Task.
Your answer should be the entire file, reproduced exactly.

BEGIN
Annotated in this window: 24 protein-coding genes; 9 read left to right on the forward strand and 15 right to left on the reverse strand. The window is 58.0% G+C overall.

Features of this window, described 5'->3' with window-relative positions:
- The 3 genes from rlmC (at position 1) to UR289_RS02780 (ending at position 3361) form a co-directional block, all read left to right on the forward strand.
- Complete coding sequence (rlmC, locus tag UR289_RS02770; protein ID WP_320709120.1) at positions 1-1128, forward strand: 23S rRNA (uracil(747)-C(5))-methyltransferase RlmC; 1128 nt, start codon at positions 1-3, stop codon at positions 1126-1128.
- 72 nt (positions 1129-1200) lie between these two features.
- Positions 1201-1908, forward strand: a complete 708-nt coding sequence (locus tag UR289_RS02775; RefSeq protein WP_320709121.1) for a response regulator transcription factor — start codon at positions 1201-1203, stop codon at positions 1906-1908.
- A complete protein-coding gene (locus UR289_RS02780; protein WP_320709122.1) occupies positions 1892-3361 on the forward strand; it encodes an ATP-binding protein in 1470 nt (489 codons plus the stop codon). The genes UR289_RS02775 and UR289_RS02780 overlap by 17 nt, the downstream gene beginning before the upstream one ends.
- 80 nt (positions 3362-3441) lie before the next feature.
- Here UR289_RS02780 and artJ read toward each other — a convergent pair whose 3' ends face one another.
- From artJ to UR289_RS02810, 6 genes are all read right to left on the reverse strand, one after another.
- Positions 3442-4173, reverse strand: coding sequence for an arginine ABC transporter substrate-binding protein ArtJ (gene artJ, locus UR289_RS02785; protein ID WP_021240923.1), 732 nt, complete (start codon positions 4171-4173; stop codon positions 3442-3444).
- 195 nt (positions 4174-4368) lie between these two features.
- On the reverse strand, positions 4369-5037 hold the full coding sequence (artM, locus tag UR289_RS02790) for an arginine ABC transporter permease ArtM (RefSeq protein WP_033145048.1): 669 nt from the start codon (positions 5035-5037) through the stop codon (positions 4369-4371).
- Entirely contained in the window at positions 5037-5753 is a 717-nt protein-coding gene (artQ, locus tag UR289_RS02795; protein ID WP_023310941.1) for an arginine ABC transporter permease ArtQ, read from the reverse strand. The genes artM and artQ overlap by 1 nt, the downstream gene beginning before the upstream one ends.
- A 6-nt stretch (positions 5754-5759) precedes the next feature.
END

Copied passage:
Annotated in this window: 24 protein-coding genes; 9 read left to right on the forward strand and 15 right to left on the reverse strand. The window is 58.0% G+C overall.

Features of this window, described 5'->3' with window-relative positions:
- The 3 genes from rlmC (at position 1) to UR289_RS02780 (ending at position 3361) form a co-directional block, all read left to right on the forward strand.
- Complete coding sequence (rlmC, locus tag UR289_RS02770; protein ID WP_320709120.1) at positions 1-1128, forward strand: 23S rRNA (uracil(747)-C(5))-methyltransferase RlmC; 1128 nt, start codon at positions 1-3, stop codon at positions 1126-1128.
- 72 nt (positions 1129-1200) lie between these two features.
- Positions 1201-1908, forward strand: a complete 708-nt coding sequence (locus tag UR289_RS02775; RefSeq protein WP_320709121.1) for a response regulator transcription factor — start codon at positions 1201-1203, stop codon at positions 1906-1908.
- A complete protein-coding gene (locus UR289_RS02780; protein WP_320709122.1) occupies positions 1892-3361 on the forward strand; it encodes an ATP-binding protein in 1470 nt (489 codons plus the stop codon). The genes UR289_RS02775 and UR289_RS02780 overlap by 17 nt, the downstream gene beginning before the upstream one ends.
- 80 nt (positions 3362-3441) lie before the next feature.
- Here UR289_RS02780 and artJ read toward each other — a convergent pair whose 3' ends face one another.
- From artJ to UR289_RS02810, 6 genes are all read right to left on the reverse strand, one after another.
- Positions 3442-4173, reverse strand: coding sequence for an arginine ABC transporter substrate-binding protein ArtJ (gene artJ, locus UR289_RS02785; protein ID WP_021240923.1), 732 nt, complete (start codon positions 4171-4173; stop codon positions 3442-3444).
- 195 nt (positions 4174-4368) lie between these two features.
- On the reverse strand, positions 4369-5037 hold the full coding sequence (artM, locus tag UR289_RS02790) for an arginine ABC transporter permease ArtM (RefSeq protein WP_033145048.1): 669 nt from the start codon (positions 5035-5037) through the stop codon (positions 4369-4371).
- Entirely contained in the window at positions 5037-5753 is a 717-nt protein-coding gene (artQ, locus tag UR289_RS02795; protein ID WP_023310941.1) for an arginine ABC transporter permease ArtQ, read from the reverse strand. The genes artM and artQ overlap by 1 nt, the downstream gene beginning before the upstream one ends.
- A 6-nt stretch (positions 5754-5759) precedes the next feature.